Danny Seim, Justin Harris and Brent Knopf have shared a bathtub. They have also donned Boy Scout uniforms, fed a pug at the dinner table, happily staged intra-band murder via go-kart, and donned antlers and flannel for an outing apparently related to hunting. All these outlandish scenarios have materialized within Menomena’s press images, testifying to the band’s strange sense of humor and constant clever touches.
“I thought it was funny that we’re making this pretty serious music, [and] it was kind of funny to have [that] juxtaposing these three idiots,” the especially affable Seim says, crediting photographer Alicia J. Rose for most of the exploits. “I think as soon as we both start requiring walkers and toupees, it’s probably going to get either more or less funny.”
Note the “both” in that previous sentence. Knopf exited the group to pursue Ramona Falls, his own project, in January 2011, after a decade with the Portland, Ore., band. The three musicians (who’d met as teenagers a few years earlier) formed Menomena in 2000 as the excitement around the Pacific Northwest’s grunge scene was dwindling.
On Moms, Menomena’s fifth and first post-Knopf record, and in times past, they’ve stayed within the indie-pop ballpark while constantly bringing and taking new tools off the field. Crunchy guitar lines, off-kilter synthesizers, nimble piano portions, weird electronic effects and several other ingredients go into their concoction, and the results can sound boisterous, bummed-out or both. Menomena would be perfect opening for a Beck/Flaming Lips tour.
Though the outfit earned a solid reputation in and out of their hometown, internal drama repeatedly plagued Menomena. A September 2010 feature by Michael Mannheimer for Portland alt-weekly Willamette Week portrayed a band that was beloved for their output but could barely stand each other. Mines, Menomena’s record released that year, had been in development for 3 1/2 years, put together in individual segments and collectively completed through e-mail. Seim says he was disappointed with its negative tone—the group hadn’t prepared much of a narrative to promote the record and were just trying to be honest, he says—but evidently, there was truth to it since Knopf left just months later.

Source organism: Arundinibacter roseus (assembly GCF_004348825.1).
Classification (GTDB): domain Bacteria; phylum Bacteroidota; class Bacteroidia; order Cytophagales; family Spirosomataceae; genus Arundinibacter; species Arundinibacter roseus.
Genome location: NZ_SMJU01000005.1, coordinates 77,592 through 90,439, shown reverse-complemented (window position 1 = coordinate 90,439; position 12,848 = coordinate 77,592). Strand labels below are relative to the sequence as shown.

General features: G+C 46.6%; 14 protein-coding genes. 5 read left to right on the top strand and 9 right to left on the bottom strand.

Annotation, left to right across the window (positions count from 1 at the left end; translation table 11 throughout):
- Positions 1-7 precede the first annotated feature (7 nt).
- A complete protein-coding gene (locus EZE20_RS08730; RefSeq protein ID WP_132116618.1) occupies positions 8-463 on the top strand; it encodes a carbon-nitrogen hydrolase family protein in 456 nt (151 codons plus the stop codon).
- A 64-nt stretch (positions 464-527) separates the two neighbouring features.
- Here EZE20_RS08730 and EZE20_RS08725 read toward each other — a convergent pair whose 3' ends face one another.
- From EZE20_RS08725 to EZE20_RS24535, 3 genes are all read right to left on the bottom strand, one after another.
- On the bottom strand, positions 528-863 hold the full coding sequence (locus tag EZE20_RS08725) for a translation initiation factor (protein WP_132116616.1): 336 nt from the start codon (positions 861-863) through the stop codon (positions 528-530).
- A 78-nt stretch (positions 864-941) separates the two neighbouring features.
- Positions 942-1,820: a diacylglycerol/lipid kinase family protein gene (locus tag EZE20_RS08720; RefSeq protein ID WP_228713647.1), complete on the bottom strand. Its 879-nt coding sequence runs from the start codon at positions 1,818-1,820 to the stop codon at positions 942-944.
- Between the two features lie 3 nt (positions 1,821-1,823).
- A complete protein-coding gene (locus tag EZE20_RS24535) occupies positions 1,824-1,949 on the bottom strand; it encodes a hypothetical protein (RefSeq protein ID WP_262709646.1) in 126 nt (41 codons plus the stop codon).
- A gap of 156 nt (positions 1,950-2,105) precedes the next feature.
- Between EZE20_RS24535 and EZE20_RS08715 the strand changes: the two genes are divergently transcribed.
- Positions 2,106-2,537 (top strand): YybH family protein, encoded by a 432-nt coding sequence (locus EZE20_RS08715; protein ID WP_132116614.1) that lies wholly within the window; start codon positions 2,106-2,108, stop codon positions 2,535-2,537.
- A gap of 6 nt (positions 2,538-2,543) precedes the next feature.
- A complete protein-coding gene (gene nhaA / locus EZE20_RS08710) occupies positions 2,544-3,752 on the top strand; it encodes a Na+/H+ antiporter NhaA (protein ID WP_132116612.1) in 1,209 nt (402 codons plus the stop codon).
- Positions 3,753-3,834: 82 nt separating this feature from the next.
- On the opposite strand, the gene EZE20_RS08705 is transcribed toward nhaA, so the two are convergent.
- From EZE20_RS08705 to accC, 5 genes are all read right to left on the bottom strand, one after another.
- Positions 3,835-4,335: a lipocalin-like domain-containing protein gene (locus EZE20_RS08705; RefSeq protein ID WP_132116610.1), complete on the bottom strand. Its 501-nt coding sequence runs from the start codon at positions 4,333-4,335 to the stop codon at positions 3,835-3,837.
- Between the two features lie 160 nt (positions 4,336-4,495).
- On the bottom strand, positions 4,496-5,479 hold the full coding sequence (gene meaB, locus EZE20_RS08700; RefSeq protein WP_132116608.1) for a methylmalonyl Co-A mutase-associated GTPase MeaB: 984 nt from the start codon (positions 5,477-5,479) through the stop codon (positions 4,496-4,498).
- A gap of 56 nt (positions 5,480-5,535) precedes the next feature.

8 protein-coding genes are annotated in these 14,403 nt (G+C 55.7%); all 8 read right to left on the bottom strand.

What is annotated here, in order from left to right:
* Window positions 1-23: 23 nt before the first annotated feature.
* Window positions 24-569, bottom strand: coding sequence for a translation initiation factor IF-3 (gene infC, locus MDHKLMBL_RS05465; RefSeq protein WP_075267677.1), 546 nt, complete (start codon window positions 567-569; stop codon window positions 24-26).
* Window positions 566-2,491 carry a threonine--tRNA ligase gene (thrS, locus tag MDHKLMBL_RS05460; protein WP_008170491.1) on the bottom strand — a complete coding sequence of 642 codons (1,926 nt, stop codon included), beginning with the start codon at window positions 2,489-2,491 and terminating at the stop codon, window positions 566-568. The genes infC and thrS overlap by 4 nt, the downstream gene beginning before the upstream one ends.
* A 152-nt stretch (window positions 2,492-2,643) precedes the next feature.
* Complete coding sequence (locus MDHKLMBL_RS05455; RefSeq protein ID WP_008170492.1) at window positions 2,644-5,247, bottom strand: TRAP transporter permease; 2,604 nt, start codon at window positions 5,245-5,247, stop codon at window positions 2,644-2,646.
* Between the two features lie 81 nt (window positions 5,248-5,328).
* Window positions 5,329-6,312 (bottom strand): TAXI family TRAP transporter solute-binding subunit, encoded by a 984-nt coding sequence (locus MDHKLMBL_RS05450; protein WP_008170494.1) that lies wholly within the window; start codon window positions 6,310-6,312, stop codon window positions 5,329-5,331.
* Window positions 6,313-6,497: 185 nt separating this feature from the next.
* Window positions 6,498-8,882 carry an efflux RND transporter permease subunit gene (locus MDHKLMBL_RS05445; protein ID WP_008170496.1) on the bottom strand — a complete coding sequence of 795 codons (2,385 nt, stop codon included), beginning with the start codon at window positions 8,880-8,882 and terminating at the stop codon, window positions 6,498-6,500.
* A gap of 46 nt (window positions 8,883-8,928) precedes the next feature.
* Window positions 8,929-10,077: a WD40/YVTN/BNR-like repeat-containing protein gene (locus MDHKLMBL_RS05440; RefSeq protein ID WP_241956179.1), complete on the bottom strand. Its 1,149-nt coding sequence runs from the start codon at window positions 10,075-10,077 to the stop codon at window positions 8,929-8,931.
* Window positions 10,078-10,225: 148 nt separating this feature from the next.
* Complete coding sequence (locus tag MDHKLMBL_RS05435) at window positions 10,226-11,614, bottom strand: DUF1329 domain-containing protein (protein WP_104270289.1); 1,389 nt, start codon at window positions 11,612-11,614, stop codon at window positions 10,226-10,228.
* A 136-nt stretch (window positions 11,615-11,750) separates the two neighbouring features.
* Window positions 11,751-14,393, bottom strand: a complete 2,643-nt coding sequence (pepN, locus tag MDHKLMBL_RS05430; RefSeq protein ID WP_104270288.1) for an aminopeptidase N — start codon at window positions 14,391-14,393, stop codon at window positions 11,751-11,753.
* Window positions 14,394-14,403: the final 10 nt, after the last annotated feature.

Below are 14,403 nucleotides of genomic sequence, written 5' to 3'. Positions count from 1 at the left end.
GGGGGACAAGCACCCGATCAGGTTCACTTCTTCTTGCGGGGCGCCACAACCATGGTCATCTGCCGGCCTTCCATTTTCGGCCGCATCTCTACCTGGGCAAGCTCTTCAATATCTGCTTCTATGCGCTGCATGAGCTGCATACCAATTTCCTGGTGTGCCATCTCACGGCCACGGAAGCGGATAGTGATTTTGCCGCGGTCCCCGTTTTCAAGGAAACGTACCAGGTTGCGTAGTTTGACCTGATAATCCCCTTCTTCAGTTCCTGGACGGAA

While preparing September 2012’s Moms, Seim and Harris explicitly and seriously decided on a shared lyrical theme for the first time in their career—partly so that there wouldn’t be a desire to write about band strife. Seim (whose mother died when he was in his teens) and Harris (whose mother raised him alone after his dad left the picture) dig into Moms’ titular topic in ways both direct (talking about parenting) and roundabout (talking about being appreciated and wanted). The material revealed can get pretty emotionally gruesome. Take this chunk from “Skintercourse: “I fell in love with the feeling of being in love/ I should have known it wouldn’t last/ But I had the traits and the confident face of a man/ And I’ll evolve, if I can’t adapt.”
Both members have called their revamped writing process “liberating.” “We both kind of said how we were feeling at the time and experimented in being transparent for once,” says Seim, who also mentions purposely writing vague lyrics and layering his words in effects in the past because he didn’t want to put everything out there.
Though Moms is coated with a patina of gloom and Knopf’s departure hangs over Menomena’s current narrative, Seim would also prefer to shine the light on some bright spots. “Brent leaving could maybe overshadow the fact that Justin and I are just both really happy to finish the record and to prove we can still write music together or even be in the same room together,” he says. “We had no idea where we’d end up now or if we were still going to be a band or not. It’s been a positive experience, and it’s nice to have fun again.”
The Urban Lounge
241 S. 500 East
Saturday, March 2, 9 p.m.
$13 in advance, $15 day of show